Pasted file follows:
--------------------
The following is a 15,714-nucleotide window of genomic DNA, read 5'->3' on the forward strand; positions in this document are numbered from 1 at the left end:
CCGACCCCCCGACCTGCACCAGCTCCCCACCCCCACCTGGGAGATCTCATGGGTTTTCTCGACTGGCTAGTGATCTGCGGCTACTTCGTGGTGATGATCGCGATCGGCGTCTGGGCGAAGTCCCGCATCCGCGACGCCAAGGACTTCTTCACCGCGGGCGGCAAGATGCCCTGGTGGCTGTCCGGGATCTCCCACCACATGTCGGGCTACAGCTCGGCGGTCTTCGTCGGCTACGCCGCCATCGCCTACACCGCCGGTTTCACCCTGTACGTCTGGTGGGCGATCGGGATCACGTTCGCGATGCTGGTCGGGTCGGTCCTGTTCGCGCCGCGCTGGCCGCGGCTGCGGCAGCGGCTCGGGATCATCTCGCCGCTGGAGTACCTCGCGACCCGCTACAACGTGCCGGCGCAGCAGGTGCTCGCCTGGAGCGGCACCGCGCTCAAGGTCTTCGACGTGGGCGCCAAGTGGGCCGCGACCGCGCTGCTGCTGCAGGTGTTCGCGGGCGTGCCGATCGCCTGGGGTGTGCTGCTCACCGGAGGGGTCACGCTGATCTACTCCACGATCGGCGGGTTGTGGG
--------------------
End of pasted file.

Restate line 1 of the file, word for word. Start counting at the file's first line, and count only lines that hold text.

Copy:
The following is a 15,714-nucleotide window of genomic DNA, read 5'->3' on the forward strand; positions in this document are numbered from 1 at the left end: